Grief Recovery Handbook: The Action Program for Moving Beyond Death, Divorce, and Other Losses Including Health, Career, and Faith, 20th Anniversary Expanded Edition

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Overview

Newly updated and expanded to commemorate its twentieth anniversary—this classic resource helps people complete the grieving process and move toward recovery and happiness.

Incomplete recovery from grief can have a lifelong negative effect on the capacity for happiness. Drawing from their own histories as well as from others', the authors illustrate how it is possible to recover from grief and regain energy and spontaneity. Based on a proven program, The Grief Recovery Handbook ...

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Overview

Newly updated and expanded to commemorate its twentieth anniversary—this classic resource helps people complete the grieving process and move toward recovery and happiness.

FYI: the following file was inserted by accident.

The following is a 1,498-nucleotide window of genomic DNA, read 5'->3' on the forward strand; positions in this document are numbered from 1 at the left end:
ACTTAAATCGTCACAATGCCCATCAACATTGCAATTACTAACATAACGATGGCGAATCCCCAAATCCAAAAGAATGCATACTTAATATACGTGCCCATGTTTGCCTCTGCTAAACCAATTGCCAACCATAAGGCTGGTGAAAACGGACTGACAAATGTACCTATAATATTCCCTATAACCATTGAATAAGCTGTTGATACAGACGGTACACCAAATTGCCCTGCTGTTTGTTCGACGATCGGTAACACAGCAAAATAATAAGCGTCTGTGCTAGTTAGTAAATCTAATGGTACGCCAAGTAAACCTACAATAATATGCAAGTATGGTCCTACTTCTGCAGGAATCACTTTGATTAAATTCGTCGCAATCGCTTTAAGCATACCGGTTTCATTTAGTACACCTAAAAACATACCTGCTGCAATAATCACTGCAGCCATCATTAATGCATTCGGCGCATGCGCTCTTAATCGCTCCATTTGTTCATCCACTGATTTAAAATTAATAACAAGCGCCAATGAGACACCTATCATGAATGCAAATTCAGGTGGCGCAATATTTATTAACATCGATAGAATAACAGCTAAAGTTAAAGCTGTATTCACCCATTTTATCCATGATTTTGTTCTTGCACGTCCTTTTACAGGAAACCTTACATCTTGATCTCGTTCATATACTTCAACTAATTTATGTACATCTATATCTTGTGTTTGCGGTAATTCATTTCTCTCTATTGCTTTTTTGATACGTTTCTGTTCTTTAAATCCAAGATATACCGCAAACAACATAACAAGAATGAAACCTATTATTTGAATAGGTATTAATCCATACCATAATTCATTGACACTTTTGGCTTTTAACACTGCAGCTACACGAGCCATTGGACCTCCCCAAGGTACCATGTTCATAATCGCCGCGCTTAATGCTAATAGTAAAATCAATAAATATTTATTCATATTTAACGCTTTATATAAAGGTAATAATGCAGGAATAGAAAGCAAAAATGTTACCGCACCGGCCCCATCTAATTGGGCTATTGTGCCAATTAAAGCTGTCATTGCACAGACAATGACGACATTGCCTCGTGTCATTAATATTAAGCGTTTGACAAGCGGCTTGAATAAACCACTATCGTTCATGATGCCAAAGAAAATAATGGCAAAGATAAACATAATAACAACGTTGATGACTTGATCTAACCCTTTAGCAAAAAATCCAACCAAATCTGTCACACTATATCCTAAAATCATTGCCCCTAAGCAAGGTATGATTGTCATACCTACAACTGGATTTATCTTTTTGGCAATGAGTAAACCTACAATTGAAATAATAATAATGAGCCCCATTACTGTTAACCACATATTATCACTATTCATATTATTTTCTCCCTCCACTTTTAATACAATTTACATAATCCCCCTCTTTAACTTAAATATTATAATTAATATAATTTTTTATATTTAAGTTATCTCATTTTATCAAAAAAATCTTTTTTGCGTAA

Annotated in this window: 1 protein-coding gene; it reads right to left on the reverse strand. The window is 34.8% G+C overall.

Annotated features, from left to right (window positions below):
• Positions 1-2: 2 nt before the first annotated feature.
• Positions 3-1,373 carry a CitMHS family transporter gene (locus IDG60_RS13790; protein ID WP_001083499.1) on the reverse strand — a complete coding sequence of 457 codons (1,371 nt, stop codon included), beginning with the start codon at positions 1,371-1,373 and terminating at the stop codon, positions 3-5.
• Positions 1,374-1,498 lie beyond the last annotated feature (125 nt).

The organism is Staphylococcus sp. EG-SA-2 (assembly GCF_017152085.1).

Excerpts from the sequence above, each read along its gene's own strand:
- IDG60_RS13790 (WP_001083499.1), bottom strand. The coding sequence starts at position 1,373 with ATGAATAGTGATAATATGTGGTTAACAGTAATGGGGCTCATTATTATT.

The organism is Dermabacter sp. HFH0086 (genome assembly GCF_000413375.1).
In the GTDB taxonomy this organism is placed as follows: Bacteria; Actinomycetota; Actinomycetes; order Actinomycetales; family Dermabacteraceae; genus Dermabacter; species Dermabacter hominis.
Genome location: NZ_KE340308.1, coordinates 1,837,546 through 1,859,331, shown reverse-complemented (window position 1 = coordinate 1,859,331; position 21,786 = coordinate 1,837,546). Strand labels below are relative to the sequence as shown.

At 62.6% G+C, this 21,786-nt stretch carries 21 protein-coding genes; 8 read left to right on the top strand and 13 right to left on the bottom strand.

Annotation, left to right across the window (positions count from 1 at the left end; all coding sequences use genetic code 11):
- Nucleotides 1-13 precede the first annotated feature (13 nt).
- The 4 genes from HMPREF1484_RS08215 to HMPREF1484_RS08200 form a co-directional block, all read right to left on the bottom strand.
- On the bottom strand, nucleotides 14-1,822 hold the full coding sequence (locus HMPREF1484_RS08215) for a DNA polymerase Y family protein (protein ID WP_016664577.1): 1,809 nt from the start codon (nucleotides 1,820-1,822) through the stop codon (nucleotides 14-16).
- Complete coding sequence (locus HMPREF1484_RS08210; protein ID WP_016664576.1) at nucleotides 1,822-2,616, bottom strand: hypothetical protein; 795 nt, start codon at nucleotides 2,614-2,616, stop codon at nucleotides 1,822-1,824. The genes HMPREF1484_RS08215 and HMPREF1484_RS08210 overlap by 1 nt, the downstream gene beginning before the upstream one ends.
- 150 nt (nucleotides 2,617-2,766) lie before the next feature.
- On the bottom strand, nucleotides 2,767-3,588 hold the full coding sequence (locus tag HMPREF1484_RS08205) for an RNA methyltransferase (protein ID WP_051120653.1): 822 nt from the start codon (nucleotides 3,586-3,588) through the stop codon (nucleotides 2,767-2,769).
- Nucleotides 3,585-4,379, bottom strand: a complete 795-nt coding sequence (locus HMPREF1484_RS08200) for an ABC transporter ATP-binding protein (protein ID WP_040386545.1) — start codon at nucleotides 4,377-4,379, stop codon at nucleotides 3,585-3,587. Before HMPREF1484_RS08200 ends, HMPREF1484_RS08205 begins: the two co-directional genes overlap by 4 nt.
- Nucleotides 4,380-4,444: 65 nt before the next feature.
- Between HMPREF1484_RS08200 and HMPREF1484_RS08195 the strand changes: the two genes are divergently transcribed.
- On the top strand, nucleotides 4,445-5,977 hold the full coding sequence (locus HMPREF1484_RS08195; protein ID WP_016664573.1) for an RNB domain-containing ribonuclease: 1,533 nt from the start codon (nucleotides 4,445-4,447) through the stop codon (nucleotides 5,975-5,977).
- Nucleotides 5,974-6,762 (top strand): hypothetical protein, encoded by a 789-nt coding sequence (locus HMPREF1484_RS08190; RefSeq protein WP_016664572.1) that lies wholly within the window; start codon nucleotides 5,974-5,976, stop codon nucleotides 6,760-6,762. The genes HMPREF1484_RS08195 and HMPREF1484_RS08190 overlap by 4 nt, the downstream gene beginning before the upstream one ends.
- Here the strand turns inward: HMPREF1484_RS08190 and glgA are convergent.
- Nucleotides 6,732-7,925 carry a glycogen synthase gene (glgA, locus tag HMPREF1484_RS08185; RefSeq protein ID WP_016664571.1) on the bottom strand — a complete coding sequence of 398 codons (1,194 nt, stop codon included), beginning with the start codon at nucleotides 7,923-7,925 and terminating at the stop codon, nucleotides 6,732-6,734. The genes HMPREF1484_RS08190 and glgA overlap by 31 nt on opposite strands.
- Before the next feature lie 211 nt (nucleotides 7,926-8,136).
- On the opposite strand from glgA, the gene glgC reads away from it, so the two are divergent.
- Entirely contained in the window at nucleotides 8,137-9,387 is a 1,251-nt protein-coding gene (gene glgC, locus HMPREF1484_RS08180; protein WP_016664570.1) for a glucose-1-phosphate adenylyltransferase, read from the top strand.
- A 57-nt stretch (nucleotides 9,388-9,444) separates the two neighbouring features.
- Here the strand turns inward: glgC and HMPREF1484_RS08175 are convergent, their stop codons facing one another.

Incomplete recovery from grief can have a lifelong negative effect on the capacity for happiness. Drawing from their own histories as well as from others', the authors illustrate how it is possible to recover from grief and regain energy and spontaneity. Based on a proven program, The Grief Recovery Handbook offers grievers the specific actions needed to move beyond loss. New material in this edition includes guidance for dealing with:

  • Loss of faith
  • Loss of career and financial issues
  • Loss of health